I have a 0 Ohm resistor here.

Can someone tell me how the power dissipation will be calculated for this type of 0 ohm resistor.

The part says it has a power rating of 0.1W.

But, if we use either V squared over R formula or the I squared R formula, in both of the case, we would either get 0 or infinity for the power dissipation of the resistor.

So, how to calculate? If we cannot calculate, then why does the manufacturer provide a power rating value?

  • 2
    \$\begingroup\$ There is no such thing as a 0 Ohm resistor. Its like saying some object has a size of 0 meters. \$\endgroup\$
    – kebs
    May 14, 2021 at 9:00

5 Answers 5


Even nominally "0 ohm" resistors have some resistance.

The datasheet for the part you linked says that zero-ohm resistors have "< 20 mOhm" of resistance.

I don't know how you're using this part, but in most cases for a resistor that small, the exact value of the resistor won't affect the current flowing through it very much, so you can conservatively assume that the resistor value is actually equal to 20 mOhm and use P = I^2 R to find the maximum rated current.

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    \$\begingroup\$ @Newbie learn to read all the specs in a datasheet and don’t ignore the fine print. \$\endgroup\$ May 13, 2021 at 12:34

This is certainly not really 0Ω, since I’m pretty sure it is not made out of superconductor material. Hence, although we don’t know its value, it will dissipate some power as soon as you give it some current. The datasheet should give you the maximum ohmic value of this resistor.

The power rating is determined by the package and how much power it can dissipate to the PCB and the air before it overheats and melts.


The datasheet provides the real resistance (worst case) and current rating for the "jumper":

enter image description here

Edit: Moving my comment here (thanks to @ScottSeidman)

This component has a minimum value of 1 \$\Omega\$ (with 1% or 5% tolerance) but also offers a "jumper" ideally with 0 \$\Omega\$ (with only a worst case parasitic resistance of 20 m\$\Omega\$ specified).

If you perform the power calculation, you would be calculating the worst case power dissipation. You could just respect the current rating instead.

If you need smaller resistors with known values, there are specific products for that: current sensing

  • \$\begingroup\$ Thank you for the answer. So, we can assume the resistor to be 20mohms and calculate the power dissipation? \$\endgroup\$
    – user220456
    May 13, 2021 at 12:07
  • 8
    \$\begingroup\$ @Newbie No need to calculate the power dissipation, you may simply consider the \$I_{\textrm{max}}\$ rating that is given in the table. \$\endgroup\$ May 13, 2021 at 12:15
  • 4
    \$\begingroup\$ You can see that this component has a minimum value of 1 Ohm and a "jumper", with worst case parasitic resistance of 20 mOhm. If you do that calculation, you would be calculating the worst case power dissipation. You could just respect the current rating. If you need to know the values, there are specific products for that: vishay.com/resistors-fixed/current-sensing \$\endgroup\$
    – devnull
    May 13, 2021 at 12:19
  • 3
    \$\begingroup\$ @vangelo -- I read that table as showing a resistance under 20mOhm for the Jumper, and the 1Ohm number reflects the minimum of resistors in the series that aren't jumpers. \$\endgroup\$ May 13, 2021 at 14:28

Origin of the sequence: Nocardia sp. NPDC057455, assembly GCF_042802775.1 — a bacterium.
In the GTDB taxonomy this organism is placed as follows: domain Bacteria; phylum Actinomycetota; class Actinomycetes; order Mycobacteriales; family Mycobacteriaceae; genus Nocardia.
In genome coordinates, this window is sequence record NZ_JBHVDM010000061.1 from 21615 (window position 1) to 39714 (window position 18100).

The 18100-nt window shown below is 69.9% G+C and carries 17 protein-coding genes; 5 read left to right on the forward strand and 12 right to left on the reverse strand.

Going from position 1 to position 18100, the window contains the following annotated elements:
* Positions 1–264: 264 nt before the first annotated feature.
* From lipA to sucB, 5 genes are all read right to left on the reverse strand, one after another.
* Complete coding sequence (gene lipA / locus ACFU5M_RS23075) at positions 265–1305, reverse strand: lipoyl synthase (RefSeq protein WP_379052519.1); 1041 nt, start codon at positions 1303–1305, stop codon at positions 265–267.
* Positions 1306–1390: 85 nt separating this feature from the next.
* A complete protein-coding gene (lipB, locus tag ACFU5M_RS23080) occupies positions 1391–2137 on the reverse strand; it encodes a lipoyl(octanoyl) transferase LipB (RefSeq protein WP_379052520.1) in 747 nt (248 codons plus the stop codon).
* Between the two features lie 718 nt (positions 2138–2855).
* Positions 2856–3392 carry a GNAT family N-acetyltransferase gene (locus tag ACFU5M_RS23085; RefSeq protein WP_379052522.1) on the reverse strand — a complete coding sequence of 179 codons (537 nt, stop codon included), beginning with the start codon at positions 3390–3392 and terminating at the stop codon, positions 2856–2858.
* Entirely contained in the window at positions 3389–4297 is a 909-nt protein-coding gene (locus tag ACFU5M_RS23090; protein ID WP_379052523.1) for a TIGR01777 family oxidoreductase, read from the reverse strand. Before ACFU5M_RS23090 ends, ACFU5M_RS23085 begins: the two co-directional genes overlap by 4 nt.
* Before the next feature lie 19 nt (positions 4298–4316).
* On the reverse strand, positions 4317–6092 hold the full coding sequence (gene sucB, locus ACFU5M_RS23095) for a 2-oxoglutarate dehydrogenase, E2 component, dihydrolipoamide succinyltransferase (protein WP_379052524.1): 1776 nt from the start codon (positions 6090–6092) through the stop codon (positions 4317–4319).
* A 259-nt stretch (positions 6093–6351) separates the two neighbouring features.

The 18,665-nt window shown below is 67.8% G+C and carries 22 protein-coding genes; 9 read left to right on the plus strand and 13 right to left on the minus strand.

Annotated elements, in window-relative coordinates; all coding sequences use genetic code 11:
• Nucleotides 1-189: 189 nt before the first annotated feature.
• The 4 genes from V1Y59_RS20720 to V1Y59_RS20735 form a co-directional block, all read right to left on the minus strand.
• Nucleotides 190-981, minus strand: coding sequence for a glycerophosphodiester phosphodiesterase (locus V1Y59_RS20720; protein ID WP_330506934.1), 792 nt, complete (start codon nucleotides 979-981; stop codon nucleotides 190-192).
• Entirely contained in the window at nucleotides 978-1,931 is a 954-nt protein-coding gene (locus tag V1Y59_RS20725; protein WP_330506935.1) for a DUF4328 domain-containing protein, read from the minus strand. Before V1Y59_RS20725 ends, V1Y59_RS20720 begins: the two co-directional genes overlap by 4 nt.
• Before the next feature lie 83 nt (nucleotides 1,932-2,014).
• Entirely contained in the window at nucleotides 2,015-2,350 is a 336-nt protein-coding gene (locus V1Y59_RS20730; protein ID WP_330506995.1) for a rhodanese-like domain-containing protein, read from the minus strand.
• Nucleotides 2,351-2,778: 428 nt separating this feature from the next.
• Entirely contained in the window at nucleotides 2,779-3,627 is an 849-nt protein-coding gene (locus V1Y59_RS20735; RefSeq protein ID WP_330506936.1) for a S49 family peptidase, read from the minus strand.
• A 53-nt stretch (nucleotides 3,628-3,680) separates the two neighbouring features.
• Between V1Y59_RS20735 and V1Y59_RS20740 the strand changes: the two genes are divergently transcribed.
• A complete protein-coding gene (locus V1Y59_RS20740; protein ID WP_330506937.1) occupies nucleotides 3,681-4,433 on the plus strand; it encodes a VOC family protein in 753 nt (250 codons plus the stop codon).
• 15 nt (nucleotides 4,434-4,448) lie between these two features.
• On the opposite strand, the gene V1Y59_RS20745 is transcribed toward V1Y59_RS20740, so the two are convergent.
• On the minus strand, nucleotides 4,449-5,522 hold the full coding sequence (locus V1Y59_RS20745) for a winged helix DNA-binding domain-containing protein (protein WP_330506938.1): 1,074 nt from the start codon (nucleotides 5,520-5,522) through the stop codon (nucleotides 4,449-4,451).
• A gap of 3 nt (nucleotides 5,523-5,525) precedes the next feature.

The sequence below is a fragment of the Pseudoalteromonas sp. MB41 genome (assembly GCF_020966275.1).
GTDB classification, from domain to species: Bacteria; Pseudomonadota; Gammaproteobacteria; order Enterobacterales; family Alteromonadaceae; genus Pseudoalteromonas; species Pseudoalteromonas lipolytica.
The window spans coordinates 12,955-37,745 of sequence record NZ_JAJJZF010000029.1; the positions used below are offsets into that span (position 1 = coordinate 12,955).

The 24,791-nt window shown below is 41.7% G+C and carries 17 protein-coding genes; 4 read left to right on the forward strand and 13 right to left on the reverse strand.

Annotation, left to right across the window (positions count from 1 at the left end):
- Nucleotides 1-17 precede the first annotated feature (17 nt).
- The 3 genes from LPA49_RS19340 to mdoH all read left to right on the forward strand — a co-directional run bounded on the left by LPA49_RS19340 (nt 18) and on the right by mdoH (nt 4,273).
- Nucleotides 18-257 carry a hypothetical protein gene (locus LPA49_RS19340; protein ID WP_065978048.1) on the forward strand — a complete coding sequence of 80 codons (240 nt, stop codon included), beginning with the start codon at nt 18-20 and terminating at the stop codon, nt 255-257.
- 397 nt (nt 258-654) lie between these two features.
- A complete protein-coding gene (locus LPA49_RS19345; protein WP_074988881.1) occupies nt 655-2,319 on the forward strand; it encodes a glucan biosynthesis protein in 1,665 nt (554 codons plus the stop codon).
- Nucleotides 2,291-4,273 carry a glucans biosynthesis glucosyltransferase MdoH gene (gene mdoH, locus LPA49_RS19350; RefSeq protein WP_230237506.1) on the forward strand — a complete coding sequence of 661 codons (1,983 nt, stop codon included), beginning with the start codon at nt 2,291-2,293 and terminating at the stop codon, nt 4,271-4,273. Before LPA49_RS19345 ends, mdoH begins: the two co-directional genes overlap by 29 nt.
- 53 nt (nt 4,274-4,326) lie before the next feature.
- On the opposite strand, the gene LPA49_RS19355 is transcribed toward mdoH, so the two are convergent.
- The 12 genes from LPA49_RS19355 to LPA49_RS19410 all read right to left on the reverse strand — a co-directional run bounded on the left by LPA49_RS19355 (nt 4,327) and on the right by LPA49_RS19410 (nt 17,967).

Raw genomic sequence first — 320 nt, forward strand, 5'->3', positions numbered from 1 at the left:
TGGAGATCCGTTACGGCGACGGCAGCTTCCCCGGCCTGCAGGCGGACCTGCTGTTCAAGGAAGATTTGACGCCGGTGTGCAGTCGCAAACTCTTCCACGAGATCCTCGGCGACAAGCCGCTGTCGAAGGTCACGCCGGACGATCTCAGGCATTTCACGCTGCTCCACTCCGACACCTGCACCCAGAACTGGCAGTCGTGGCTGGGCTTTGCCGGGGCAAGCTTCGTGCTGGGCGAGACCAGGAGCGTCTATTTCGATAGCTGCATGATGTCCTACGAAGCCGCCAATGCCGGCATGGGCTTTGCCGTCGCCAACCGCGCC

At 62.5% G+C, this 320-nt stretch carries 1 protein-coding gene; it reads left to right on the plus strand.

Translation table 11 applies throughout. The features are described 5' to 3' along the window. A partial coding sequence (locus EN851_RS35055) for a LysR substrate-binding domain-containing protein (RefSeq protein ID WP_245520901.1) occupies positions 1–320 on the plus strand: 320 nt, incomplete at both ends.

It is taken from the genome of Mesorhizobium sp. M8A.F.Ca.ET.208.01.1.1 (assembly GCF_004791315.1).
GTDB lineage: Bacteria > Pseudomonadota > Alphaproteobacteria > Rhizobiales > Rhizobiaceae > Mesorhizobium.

• \$\begingroup\$ @ScottSeidman This is exactly my understanding as well. I'm sorry my comment was unclear. \$\endgroup\$
    – devnull
    May 13, 2021 at 14:44

An ideal zero ohm resistor would have zero power dissipated in it for any finite current through it, on the other hand it would have infinite power dissipated for any finite voltage across it.

Ideal zero ohm resistors don't exist in the real world though. A real "zero-ohm" resistor will have some resistance.

Resistor datasheets usually cover a whole series of resistors. Distributors use these datasheets to fill in the parametrics on their websites. However this can lead to parametrics that are misleading and/or nonsensical, particularly for more extreme components in the range. To Digi-Keys credit in this case they have filled in the tolerance column with "jumper" rather than a meaningless percentage.

Generally a series of resistors will have a maximum power rating, but it may also have maximum voltage and/or current ratings. For medium resistances the power rating is normally the limiting factor, but for high-value resistors the voltage rating is often the limiting factor and for very low-value resistors the current rating may be the limiting factor.

The datasheet specifies a maximum resistance of 20mΩ for the jumper. If power rating was the only constraint one could use this to calculate a maximum safe current.

$$ P = I^2R$$

$$ 0.1 = I^2 0.02 $$

$$ I^2 = 5 $$

$$ I \approx 2.24 $$

However the row in the table also says "Jumper, Imax. = 2.0 A". To me that says you shouldn't go over 2A, even though the power rating would theoretically allow for slightly more.


Ohm’s law states that the current flowing through a conductor between two points is directly proportional to the voltage across the two points at a particular temperature. Here, Resistance is introduced as the constant of proportionality. Resistance is the opposition to the current in the circuit. Ohm’s law expresses the alliance between voltage, current, and Resistance physics ohm’s law.

Ohm states this law in a very simple form of the equation. This law makes it easy to understand electrical ohm’s law electric circuits. According to Ohm’s law, the relation between the current through a circuit and the voltage across that circuit are given as follows ohm’s law symbol.


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